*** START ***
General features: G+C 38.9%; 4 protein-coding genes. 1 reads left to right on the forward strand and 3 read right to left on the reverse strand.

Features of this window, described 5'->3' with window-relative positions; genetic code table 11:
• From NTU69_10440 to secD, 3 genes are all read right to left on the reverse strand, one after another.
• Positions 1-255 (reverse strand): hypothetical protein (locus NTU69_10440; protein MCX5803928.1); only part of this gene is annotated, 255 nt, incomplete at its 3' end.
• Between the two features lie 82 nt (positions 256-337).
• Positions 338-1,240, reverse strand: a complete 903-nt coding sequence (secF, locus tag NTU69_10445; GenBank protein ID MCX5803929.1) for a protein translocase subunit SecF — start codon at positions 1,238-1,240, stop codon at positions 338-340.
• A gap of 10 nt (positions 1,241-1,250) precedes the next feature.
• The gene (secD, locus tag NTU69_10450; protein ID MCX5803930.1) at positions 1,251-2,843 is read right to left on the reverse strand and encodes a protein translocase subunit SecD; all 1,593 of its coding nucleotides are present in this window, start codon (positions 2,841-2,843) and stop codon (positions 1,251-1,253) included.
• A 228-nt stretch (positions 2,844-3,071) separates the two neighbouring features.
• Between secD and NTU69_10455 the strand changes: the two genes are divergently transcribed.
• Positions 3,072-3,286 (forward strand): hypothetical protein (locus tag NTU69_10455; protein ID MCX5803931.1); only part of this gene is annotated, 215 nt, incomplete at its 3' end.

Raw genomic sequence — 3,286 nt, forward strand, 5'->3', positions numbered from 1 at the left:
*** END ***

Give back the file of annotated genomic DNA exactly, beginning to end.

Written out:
General features: G+C 38.9%; 4 protein-coding genes. 1 reads left to right on the forward strand and 3 read right to left on the reverse strand.

Features of this window, described 5'->3' with window-relative positions; genetic code table 11:
• From NTU69_10440 to secD, 3 genes are all read right to left on the reverse strand, one after another.
• Positions 1-255 (reverse strand): hypothetical protein (locus NTU69_10440; protein MCX5803928.1); only part of this gene is annotated, 255 nt, incomplete at its 3' end.
• Between the two features lie 82 nt (positions 256-337).
• Positions 338-1,240, reverse strand: a complete 903-nt coding sequence (secF, locus tag NTU69_10445; GenBank protein ID MCX5803929.1) for a protein translocase subunit SecF — start codon at positions 1,238-1,240, stop codon at positions 338-340.
• A gap of 10 nt (positions 1,241-1,250) precedes the next feature.
• The gene (secD, locus tag NTU69_10450; protein ID MCX5803930.1) at positions 1,251-2,843 is read right to left on the reverse strand and encodes a protein translocase subunit SecD; all 1,593 of its coding nucleotides are present in this window, start codon (positions 2,841-2,843) and stop codon (positions 1,251-1,253) included.
• A 228-nt stretch (positions 2,844-3,071) separates the two neighbouring features.
• Between secD and NTU69_10455 the strand changes: the two genes are divergently transcribed.
• Positions 3,072-3,286 (forward strand): hypothetical protein (locus tag NTU69_10455; protein ID MCX5803931.1); only part of this gene is annotated, 215 nt, incomplete at its 3' end.

Raw genomic sequence — 3,286 nt, forward strand, 5'->3', positions numbered from 1 at the left: